Golf History Scotland

Ye Old Golf Tavern

Established (1456) Edinburgh

The first known Golf Club House in the world was at Wright’s Houses built circa 1376 next to Bruntsfield Links.

  In 1717 Golfhall was built where golfers met before and after golf on the Links.

It moved 2 doors down and change name to Ye Old Golf Tavern where it stands today.  

Bruntsfield Links adds 30 holes to the original 6 holes in 1890.

There was mention of golf being played in Bruntsfield as early as 1380's. 

The Burghers (Royal Burgess) Wall Tablet shows golfers at Bruntsfield Links with Edinburgh Castle in the background. 

Golf History Scotland

Trivia

Banning Of Golf

King James II of Scotland banned the game in the Scottish Act of Parliament of 1457

The first documented reference to today's game. Golf was also banned by James III in 1471. James IV in 1491.

 

The Golf Hole

The size of a golf hole has remained the same size since 1893. Robert Gay made the first hole in 1829. 

 

Lofted Clubs

The niblicks (wedge) and Mashie (7 iron) were the first iron headed golf clubs circa 1750.

Traditional sets of irons were invented by Archibald Barrie and were in use circa 1900.

 

Golf Bag

Golf bags were thought of by Tom Morris Jnr when playing a round of golf against an archer.

He thought the quill that carried the arrows could be adapted to carry golf clubs. However, when telling his father

Tom Morris Snr the idea he said "it never catch on". 

 

Caddie

The first named caddie was Andrew Dickson in 1681 when in a competition with the then Duke of York later (James VII)

 

Golf Ball

During the reign of James VI (1566 – 1625) the business of club making had become one of some importance.

On 4 April 1603 William Mayne, Burgess of Edinburgh is appointed maker of bows, arrows, spears and clubs to the King. Golf balls were originally stuffed with feathers and golf clubs were made from wood with a brass head which was perfectly smooth.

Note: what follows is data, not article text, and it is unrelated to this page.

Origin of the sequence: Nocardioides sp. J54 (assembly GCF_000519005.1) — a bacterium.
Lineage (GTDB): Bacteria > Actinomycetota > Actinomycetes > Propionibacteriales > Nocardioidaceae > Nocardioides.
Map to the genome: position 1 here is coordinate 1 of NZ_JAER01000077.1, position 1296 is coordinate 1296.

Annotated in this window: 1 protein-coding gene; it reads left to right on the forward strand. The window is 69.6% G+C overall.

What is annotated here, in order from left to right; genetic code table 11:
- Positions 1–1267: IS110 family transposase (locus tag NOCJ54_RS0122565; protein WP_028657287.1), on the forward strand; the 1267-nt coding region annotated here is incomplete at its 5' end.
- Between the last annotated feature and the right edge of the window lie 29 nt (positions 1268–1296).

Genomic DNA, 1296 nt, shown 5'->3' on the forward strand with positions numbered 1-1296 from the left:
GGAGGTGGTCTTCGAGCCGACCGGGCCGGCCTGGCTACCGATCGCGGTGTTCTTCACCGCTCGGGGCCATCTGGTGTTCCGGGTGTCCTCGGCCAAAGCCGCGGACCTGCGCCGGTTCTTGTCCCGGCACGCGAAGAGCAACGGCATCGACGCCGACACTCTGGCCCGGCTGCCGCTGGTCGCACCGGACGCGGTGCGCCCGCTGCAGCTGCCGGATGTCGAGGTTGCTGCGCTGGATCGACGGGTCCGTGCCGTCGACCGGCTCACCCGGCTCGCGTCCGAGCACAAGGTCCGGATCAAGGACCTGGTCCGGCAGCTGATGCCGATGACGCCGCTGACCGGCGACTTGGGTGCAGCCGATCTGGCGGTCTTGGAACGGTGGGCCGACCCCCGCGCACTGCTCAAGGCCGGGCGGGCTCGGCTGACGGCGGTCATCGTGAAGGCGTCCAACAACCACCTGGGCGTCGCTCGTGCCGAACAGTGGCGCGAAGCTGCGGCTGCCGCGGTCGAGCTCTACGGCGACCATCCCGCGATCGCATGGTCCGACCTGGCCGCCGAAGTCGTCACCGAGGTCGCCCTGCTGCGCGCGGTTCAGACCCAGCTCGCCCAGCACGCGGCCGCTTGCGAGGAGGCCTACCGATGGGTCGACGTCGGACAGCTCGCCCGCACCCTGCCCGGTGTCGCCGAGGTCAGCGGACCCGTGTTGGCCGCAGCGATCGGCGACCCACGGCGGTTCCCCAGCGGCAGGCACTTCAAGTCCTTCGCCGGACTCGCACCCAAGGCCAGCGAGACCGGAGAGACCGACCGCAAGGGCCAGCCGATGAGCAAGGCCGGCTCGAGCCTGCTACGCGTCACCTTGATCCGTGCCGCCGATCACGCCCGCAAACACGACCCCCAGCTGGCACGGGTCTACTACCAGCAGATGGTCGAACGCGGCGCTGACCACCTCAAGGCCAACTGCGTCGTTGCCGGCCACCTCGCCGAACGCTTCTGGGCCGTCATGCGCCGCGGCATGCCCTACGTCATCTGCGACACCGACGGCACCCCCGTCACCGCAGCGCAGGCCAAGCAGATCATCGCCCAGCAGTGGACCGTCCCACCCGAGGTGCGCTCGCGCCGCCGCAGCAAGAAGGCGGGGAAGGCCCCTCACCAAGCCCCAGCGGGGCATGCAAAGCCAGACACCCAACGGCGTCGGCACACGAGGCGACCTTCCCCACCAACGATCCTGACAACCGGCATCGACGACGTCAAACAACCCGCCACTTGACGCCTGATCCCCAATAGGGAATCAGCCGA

Bunkers.

Definition of Bunker in Golf  "small, deep sand pit in links land" First mentioned in 1812, but thought to have been on courses when quarrying at Bruntsfield links was a plight of the golfers. 

 

First Putter

The Putting Cleek was made circa 1785 by Simon Cossar a golf club maker in Leith. The putter was made with an iron head attached to a wooden shaft.

 

The Claret Jug

First played for at St Andrews Old Course in 1872. The winner was Tom Kidd a Caddie from  St Andrews Old Course.

 
Ye Old Golf Tavern. Bruntsfield Links Edinbrgh

Golf Travel & Transfers

Transfers from the Airport,

Rail Station or Hotel

Luggage Delivery

Luxury vehicles

Tours

Advance

Enquiry & Bookings

First Instituted

Golf Clubs

The Golf Clubs of note are;

Burghers (Royal Burgess Golf Society)

The Burghers were instituted in 1735 now known as Royal Burgess the Oldest Golf Society in the world.

The Rhind Stone pictured below is of two Burghers golfers with their caddies on the Bruntsfield Links. 

When overcrowding of the golf course became a problem the Burghers (Burgess) moved to Musselburgh in 1874 and then made a final move to their present home in Barnton where they had a new golf course designed by Tom Morris

which opened in May of 1895.

It was 1929 when King George V by royal proclamation allowing the Burgess to change name to

The Royal Burgess Golfing Society as it is today.

 

The Honourable Company of Edinburgh Golfers

The Honourable Company of Edinburgh Golfers instituted prior 1744. The writers’ of the rules of golf. (2nd oldest club) Moved to its present location in 1891. Their first move was to Leith in 1744 where they wrote the rules of golf.

 

Bruntsfield Links Golf Club

Bruntsfield Links Institute 1761. Moved to its present location in 1898. (4th oldest).